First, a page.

Is Technology Killing Theology?

This post will likely not go viral or attract more than a few clicks. There’s no hook. No catch. No gimmick to draw our overloaded minds into a brief moment of introspection. And therein lies a glimpse of our cultural dilemma. We have become shallow, narcissistic, and just plain bored.

We have more gadgets and gizmos than a Cold War spy, and yet we are listless. Yes. Technology has enabled us to spread the Gospel with the click of a mouse, and yet, who’s paying attention? The blessing is also a curse. The very instrument that can send truth around the globe in an instant has deadened our senses. We are reduced to Twitterbites, and soundbites, clever little memes, and silly little quotations. Those things are well and good. They have their place, but by themselves, they are empty and meaningless.

Like it or not, the Bible is a voluminous catalogue of God’s very words. Simplify it as we might, it is not compatible with our national, self-inflicted, attention deficit disorder. We are all like kids in a candy store running from one jar of candy to another with zero tolerance for self-control. That might be fine for kids in a candy store, but it spells disaster when it comes to spiritual things.

Preachers can’t speak longer than 20 minutes before people start staring like freshly turned zombies. Teachers can’t expound the Word for more than a few minutes before eyes glaze over and fidgety hands reach for smartphones like withdrawing addicts. Everyone rushes from entertainment to entertainment, and from distraction to distraction. We can’t focus. We can’t think clearly. We can’t dig into the gems below the surface because we are riddled with restlessness.


We want the preacher to get to the point, but theology is not a sitcom; the plot doesn’t always work itself out in 20 minutes or less. We want our books to be thin because we don’t have time to read anything substantial (although our time spent on social media proves otherwise). We want the Cliff Notes version of the Bible. As the apostle Paul would probably say, “we want milk, not meat.”

It’s bad enough that our pews struggle with this modern problem, but our pulpits are struggling as well. I know this because I am the chief of sinners in this area. As I write, my cell phone rings, my iPad beeps, my laptop whirs, and my watch keeps the beat. I find myself giving in to the pressure to oversimplify weighty matters of theological discourse. I find myself avoiding important sermons that I know will induce unjustified boredom.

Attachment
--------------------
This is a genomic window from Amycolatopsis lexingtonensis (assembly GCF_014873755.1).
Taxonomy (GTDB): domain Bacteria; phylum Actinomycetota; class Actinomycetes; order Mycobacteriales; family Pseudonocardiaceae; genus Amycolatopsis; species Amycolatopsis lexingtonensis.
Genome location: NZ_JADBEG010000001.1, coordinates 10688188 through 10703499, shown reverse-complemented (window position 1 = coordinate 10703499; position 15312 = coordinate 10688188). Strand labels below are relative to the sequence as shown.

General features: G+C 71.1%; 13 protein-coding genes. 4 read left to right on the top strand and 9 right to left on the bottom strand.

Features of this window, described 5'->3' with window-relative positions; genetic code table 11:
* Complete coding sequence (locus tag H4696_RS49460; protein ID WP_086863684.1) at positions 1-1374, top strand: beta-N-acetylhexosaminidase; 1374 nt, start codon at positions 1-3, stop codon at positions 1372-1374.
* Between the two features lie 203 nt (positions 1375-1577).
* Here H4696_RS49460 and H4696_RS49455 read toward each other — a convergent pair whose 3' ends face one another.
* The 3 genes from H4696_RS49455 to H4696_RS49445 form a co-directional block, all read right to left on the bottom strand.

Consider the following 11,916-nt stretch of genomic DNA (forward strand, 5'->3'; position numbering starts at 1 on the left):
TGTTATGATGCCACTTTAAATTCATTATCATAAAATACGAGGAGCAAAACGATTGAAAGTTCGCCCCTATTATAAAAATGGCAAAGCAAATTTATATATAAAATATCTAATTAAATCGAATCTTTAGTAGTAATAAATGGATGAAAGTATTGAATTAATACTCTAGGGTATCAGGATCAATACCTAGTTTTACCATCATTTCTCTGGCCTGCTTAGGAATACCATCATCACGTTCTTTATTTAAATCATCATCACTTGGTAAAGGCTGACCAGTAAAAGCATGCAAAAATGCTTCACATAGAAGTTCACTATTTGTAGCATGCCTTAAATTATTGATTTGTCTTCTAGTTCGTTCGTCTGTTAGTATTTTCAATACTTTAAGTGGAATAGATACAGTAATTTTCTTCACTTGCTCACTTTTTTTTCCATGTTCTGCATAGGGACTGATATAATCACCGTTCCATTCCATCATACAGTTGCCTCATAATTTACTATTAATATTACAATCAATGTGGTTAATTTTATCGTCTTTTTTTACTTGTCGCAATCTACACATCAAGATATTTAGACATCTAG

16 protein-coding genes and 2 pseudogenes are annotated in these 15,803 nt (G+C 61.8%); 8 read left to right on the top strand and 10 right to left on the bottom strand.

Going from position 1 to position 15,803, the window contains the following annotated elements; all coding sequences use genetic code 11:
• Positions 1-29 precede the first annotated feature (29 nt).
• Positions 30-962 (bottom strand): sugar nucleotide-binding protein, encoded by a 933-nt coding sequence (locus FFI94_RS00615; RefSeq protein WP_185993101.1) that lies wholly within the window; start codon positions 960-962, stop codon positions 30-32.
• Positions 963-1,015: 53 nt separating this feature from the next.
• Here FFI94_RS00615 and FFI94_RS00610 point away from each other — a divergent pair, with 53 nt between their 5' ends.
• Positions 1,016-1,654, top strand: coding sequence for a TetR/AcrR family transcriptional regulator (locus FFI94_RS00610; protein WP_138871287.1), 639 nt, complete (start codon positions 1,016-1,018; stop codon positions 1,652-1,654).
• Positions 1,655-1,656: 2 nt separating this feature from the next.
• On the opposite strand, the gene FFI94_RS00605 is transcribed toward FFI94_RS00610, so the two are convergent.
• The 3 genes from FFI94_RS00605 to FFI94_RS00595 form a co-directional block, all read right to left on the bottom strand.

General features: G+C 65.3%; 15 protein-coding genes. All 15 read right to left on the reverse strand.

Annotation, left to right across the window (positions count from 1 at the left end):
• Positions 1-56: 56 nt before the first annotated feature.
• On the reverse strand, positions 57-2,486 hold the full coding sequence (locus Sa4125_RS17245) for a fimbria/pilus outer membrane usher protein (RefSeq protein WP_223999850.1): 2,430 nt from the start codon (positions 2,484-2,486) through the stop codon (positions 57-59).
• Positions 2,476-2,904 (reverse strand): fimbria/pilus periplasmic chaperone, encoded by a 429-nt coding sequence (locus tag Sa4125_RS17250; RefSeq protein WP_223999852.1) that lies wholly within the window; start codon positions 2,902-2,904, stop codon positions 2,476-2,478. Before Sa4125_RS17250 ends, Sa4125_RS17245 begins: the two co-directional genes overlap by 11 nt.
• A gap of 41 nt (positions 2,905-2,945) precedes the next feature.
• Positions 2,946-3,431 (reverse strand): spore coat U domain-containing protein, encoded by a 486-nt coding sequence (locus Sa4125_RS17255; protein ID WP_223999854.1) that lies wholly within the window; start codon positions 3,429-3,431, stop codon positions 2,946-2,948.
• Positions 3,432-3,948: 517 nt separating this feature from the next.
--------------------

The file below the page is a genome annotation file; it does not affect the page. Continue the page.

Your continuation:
And our ministry model does little to resist this disturbing trend. We promote ministries like celebrities rather than by examining their depth of knowledge. We do little iron sharpening these days. We’re all so busy trying to get in the last word that we rarely listen. And we can only learn when we listen.

Young preachers spend more time crafting their image than working out their salvation with fear and trembling. Beware of an image driven Gospel with no genuine apostolic authority.

This never ending rant does contain a word of hope. God’s Spirit is still drawing the hearts and minds of people. I am convinced, that although the challenges are great, we can cut through the clutter and return to critical thinking and anointed preaching. There is little room for error or mediocrity. We are competing with a fast paced marketing-saturated society. We must bring the Word to life with clarity and intensity. We must be creative yet systematic, fun but serious-minded (yes, it is compatible), humble yet dogmatic, deep yet understandable, and anointed yet approachable.

Bottom line, preachers and teachers must work harder than ever before. Not only to engage easily distracted hearers but to guard themselves from the temptation to settle for MTV style theology. The Bible can’t be rushed, edited, manipulated, tamed, trimmed, or airbrushed. All the skinny jean wearing hipster preachers in the world can’t change Truth. Truth simply is, just as God simply is.


And so, as we mindlessly scroll our way around social media, let’s pause as often as possible to meditate on the deep things of God’s word. Let’s encourage our spiritual leaders to actually be spiritual and not cater to our carnal desire for less meat and more milk. Let’s push past the clutter and the buzzing and seek God for who He really is and not just what we want Him to be. Only then can we be impacted by the transforming Word of God. God’s Word has not changed, have we?




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